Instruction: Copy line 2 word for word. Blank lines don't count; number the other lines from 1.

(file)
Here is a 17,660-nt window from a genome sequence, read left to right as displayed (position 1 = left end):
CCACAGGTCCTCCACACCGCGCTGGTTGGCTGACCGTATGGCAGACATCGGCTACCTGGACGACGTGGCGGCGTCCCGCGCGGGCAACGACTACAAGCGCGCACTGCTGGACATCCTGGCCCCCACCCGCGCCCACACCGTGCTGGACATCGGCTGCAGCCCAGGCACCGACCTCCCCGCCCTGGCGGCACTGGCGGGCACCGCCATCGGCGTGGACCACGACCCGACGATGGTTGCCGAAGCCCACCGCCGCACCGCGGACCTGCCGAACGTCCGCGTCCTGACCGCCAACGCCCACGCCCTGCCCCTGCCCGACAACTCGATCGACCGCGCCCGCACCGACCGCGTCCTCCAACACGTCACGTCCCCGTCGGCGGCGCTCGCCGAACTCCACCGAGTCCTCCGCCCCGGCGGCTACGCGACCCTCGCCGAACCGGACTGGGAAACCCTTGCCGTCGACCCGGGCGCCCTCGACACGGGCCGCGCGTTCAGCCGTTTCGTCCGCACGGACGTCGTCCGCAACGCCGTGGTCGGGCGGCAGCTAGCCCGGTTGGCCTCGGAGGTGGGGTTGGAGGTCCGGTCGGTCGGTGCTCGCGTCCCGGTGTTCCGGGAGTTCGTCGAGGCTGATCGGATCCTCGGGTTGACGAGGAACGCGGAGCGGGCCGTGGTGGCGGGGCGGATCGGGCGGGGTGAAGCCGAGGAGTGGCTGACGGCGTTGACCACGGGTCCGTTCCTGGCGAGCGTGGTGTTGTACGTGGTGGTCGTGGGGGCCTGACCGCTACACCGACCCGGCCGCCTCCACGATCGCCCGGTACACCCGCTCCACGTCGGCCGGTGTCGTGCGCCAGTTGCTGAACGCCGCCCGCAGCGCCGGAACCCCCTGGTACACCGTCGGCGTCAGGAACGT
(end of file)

CCACAGGTCCTCCACACCGCGCTGGTTGGCTGACCGTATGGCAGACATCGGCTACCTGGACGACGTGGCGGCGTCCCGCGCGGGCAACGACTACAAGCGCGCACTGCTGGACATCCTGGCCCCCACCCGCGCCCACACCGTGCTGGACATCGGCTGCAGCCCAGGCACCGACCTCCCCGCCCTGGCGGCACTGGCGGGCACCGCCATCGGCGTGGACCACGACCCGACGATGGTTGCCGAAGCCCACCGCCGCACCGCGGACCTGCCGAACGTCCGCGTCCTGACCGCCAACGCCCACGCCCTGCCCCTGCCCGACAACTCGATCGACCGCGCCCGCACCGACCGCGTCCTCCAACACGTCACGTCCCCGTCGGCGGCGCTCGCCGAACTCCACCGAGTCCTCCGCCCCGGCGGCTACGCGACCCTCGCCGAACCGGACTGGGAAACCCTTGCCGTCGACCCGGGCGCCCTCGACACGGGCCGCGCGTTCAGCCGTTTCGTCCGCACGGACGTCGTCCGCAACGCCGTGGTCGGGCGGCAGCTAGCCCGGTTGGCCTCGGAGGTGGGGTTGGAGGTCCGGTCGGTCGGTGCTCGCGTCCCGGTGTTCCGGGAGTTCGTCGAGGCTGATCGGATCCTCGGGTTGACGAGGAACGCGGAGCGGGCCGTGGTGGCGGGGCGGATCGGGCGGGGTGAAGCCGAGGAGTGGCTGACGGCGTTGACCACGGGTCCGTTCCTGGCGAGCGTGGTGTTGTACGTGGTGGTCGTGGGGGCCTGACCGCTACACCGACCCGGCCGCCTCCACGATCGCCCGGTACACCCGCTCCACGTCGGCCGGTGTCGTGCGCCAGTTGCTGAACGCCGCCCGCAGCGCCGGAACCCCCTGGTACACCGTCGGCGTCAGGAACGT